Order Flint River Ranch Dog & Cat Food
All natural, no chemical or fillers

No byproducts, no corn
FDA human-grade ingredients
NEVER RECALLED! Made in the U.S.A.
Highly digestible, with irresistable taste
www.myflintriver.com
1-406-827-6385
Delivery via UPS in 2-7 days




Questions about dog behavior and training? Send them to:
sandersagility@gmail.com.



Saturday, January 26, 2008

The "Calming Cap" Is Working!


A couple weeks ago, Margaret asked for advice on how to stop her border collie from hysterically barking in the car. Since some common solutions hadn't worked, I suggested she try the Gentle Leader "Calming Cap," a see-through mesh mask that fits comfortably over a dog's face. It's about cutting down on sensory input, and helping the dog remain calm by avoiding sensory overload. This can be a key issue with extra-perceptive dogs like border collies and some terriers.

Well, Margaret got the Calming Cap and shares this encouraging review:

"I have been using the Calming Cap for a week, whenever Pepper is in the car. It works very well to calm her down; she is not barking wildly, but still whines and cries. This is a great improvement and I hope Pepper will continue to grow more calm as I continue to work with and train her. Thank you so much for the excellent advice from our local dog whisperer!
From a much calmer, but not yet completely calm, pack leader, Margaret."

Here's an article about the Calming Cap and its developer:

Novato dog behaviorist Trish King can get even the most nervous dog to go for a car ride or visit the veterinarian.

The Gentle Leader Calming Cap she created helps quell angst or aggression for dogs in stressful situations. "The calming cap can be used to relax dogs during nail trims, medical procedures and social interactions," said King, director of behavior and training at the Marin Humane Society. "It's a great tool for anyone who needs to calm an anxious dog, including groomers, veterinarians and trainers."

The dog's vision is filtered through a gauze-like fabric that gives dogs enough sight to navigate surroundings but reduces visual stimuli that can cause anxiety, Humane Society spokeswoman Sheri Cardo said.

"I did not want the dogs to be blinded," King said. "They can see shades - light and dark - they just cannot see specifics."

King got the idea for the cap in 2002 when a client - whose Australian shepherd/chow mix enrolled in her "Difficult Dog Class" at the Humane Society - complained that the dog barked excessively while riding in the car.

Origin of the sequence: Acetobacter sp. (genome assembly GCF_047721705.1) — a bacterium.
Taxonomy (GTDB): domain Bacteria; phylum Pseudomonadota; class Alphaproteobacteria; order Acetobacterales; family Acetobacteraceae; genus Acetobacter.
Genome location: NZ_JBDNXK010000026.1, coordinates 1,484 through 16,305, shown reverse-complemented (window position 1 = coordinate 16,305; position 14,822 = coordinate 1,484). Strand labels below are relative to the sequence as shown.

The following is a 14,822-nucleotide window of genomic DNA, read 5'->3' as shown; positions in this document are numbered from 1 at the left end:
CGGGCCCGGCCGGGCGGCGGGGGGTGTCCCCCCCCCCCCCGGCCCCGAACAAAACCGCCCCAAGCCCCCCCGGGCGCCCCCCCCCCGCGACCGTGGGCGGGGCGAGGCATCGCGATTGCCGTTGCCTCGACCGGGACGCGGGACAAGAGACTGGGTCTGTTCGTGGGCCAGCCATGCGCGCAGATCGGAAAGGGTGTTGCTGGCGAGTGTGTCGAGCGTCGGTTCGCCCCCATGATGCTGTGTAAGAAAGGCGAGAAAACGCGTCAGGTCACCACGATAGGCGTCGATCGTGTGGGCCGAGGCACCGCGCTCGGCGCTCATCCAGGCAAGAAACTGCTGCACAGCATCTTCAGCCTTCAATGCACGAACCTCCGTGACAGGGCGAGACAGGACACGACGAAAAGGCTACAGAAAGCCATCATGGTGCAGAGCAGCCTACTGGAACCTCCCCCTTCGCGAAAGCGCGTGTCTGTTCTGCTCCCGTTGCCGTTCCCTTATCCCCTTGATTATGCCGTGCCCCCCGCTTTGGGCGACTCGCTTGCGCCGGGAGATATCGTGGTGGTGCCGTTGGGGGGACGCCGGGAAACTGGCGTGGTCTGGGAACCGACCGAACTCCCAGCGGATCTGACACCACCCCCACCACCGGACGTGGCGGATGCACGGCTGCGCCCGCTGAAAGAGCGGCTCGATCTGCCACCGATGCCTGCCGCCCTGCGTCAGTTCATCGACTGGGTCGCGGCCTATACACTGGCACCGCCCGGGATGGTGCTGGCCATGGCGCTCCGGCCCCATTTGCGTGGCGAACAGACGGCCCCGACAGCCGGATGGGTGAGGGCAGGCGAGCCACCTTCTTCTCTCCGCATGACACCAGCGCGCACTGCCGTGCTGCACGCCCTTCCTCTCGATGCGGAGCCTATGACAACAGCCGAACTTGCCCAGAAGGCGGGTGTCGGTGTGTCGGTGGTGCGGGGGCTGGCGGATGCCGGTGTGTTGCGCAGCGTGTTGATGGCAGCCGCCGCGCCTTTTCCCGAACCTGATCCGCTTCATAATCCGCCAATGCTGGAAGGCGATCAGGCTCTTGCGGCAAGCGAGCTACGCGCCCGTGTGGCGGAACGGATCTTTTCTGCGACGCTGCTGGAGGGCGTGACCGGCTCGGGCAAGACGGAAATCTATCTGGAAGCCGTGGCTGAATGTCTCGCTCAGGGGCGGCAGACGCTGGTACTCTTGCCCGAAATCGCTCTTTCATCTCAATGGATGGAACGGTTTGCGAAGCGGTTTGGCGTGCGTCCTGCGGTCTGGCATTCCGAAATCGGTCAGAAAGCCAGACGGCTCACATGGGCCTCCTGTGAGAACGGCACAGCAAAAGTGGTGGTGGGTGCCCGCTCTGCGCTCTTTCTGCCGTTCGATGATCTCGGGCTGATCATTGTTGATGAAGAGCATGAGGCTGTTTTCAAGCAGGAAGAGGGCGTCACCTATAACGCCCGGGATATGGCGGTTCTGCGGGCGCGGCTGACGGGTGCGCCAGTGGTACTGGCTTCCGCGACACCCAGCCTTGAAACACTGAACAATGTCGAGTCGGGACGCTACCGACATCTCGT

"Together we came up with a scarf-type thing to put over the dog's eyes in the car and it worked well," King said. "The first time, the dog tried to get it off. The second time she just accepted it and the third time she went to sleep."

Though originally designed to calm dogs that got excitable traveling in cars, applications of the cap evolved. "People started to use it and said it worked for other things," King said.

In 2003 another client had problems with two great Pyrenees. "They would spin in the car," King said. "I suggested they try it and the dogs fell asleep."

San Anselmo resident Jean Mansen said her malamute, Kodiak, suffers from severe motion sickness. "He is terrified of being in a car and gets incredibly car sick, so much so he would start drooling when he walked by a car and started throwing up after being in a car for about two minutes," Mansen said.

At nearly 3 years old, Kodiak never outgrew the ailment. Mansen tried several remedies including medications, homeopathic methods and behavior modification techniques.
Everything changed about a year ago with the purchase of a cap.

"Trish did a private consultation for us at home because we could not take Kodiak anywhere," Mansen said. "She had never used it on a dog with motion sickness before but we got one and he was so much better. He still is nervous near cars and still drools a little bit but he never threw up and now he goes up to Lake Tahoe with us. It works and keeps working."

At first, two women in Turlock sewed the caps by hand. In 2005, Premier Pet Products based in Richmond, Va., which manufactures and distributes pet products, approached King to produce and market the cap.

"We are always excited to produce safe, humane products that help animals," said Sharon Bennett, Premier's chief executive officer. "In the professional market, we saw an opportunity to give veterinarians, groomers, trainers and animal shelter staff an effective tool to allow for easier handling and interactions. "Above all else, we viewed the calming cap as a device to create stronger bonds between dog and owner."

The cap attaches to a dog collar with Velcro straps.

The item has been offered through Premier for almost two years. "We knew it would be a valuable product for many pets," Bennett said. "We have heard from vets and techs that have used the petite-size cap on cats, rabbits and exotic zoo animals."

No comments: